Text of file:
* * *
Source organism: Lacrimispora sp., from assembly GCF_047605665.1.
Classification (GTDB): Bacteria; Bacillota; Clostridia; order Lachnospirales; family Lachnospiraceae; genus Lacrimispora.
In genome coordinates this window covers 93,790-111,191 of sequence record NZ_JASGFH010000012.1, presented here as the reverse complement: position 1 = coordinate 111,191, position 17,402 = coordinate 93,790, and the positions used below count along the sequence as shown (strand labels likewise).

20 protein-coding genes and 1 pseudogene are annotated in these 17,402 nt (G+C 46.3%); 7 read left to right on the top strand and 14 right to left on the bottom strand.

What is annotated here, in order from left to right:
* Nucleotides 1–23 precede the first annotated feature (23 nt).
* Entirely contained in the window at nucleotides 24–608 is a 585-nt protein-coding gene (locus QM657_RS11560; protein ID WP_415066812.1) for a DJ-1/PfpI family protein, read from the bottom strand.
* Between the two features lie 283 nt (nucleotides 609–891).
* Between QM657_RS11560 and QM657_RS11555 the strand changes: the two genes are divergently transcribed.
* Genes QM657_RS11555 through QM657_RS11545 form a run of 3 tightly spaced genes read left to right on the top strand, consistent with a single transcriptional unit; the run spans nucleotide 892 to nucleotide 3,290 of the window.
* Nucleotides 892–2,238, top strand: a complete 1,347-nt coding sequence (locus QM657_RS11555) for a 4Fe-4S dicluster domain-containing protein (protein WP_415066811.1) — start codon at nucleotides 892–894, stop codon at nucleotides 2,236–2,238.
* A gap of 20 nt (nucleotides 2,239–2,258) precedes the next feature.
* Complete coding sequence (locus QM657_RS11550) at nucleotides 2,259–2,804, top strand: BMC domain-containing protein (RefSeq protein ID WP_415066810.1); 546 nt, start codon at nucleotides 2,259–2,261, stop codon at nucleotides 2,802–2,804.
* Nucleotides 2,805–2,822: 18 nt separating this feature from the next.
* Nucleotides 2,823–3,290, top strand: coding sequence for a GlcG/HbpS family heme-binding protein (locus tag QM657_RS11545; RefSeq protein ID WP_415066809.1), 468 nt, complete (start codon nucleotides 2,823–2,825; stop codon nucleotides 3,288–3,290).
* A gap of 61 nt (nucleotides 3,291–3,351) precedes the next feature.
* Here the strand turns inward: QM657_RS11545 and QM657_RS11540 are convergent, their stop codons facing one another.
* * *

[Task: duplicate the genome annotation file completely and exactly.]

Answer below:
Source organism: Lacrimispora sp., from assembly GCF_047605665.1.
Classification (GTDB): Bacteria; Bacillota; Clostridia; order Lachnospirales; family Lachnospiraceae; genus Lacrimispora.
In genome coordinates this window covers 93,790-111,191 of sequence record NZ_JASGFH010000012.1, presented here as the reverse complement: position 1 = coordinate 111,191, position 17,402 = coordinate 93,790, and the positions used below count along the sequence as shown (strand labels likewise).

20 protein-coding genes and 1 pseudogene are annotated in these 17,402 nt (G+C 46.3%); 7 read left to right on the top strand and 14 right to left on the bottom strand.

What is annotated here, in order from left to right:
* Nucleotides 1–23 precede the first annotated feature (23 nt).
* Entirely contained in the window at nucleotides 24–608 is a 585-nt protein-coding gene (locus QM657_RS11560; protein ID WP_415066812.1) for a DJ-1/PfpI family protein, read from the bottom strand.
* Between the two features lie 283 nt (nucleotides 609–891).
* Between QM657_RS11560 and QM657_RS11555 the strand changes: the two genes are divergently transcribed.
* Genes QM657_RS11555 through QM657_RS11545 form a run of 3 tightly spaced genes read left to right on the top strand, consistent with a single transcriptional unit; the run spans nucleotide 892 to nucleotide 3,290 of the window.
* Nucleotides 892–2,238, top strand: a complete 1,347-nt coding sequence (locus QM657_RS11555) for a 4Fe-4S dicluster domain-containing protein (protein WP_415066811.1) — start codon at nucleotides 892–894, stop codon at nucleotides 2,236–2,238.
* A gap of 20 nt (nucleotides 2,239–2,258) precedes the next feature.
* Complete coding sequence (locus QM657_RS11550) at nucleotides 2,259–2,804, top strand: BMC domain-containing protein (RefSeq protein ID WP_415066810.1); 546 nt, start codon at nucleotides 2,259–2,261, stop codon at nucleotides 2,802–2,804.
* Nucleotides 2,805–2,822: 18 nt separating this feature from the next.
* Nucleotides 2,823–3,290, top strand: coding sequence for a GlcG/HbpS family heme-binding protein (locus tag QM657_RS11545; RefSeq protein ID WP_415066809.1), 468 nt, complete (start codon nucleotides 2,823–2,825; stop codon nucleotides 3,288–3,290).
* A gap of 61 nt (nucleotides 3,291–3,351) precedes the next feature.
* Here the strand turns inward: QM657_RS11545 and QM657_RS11540 are convergent, their stop codons facing one another.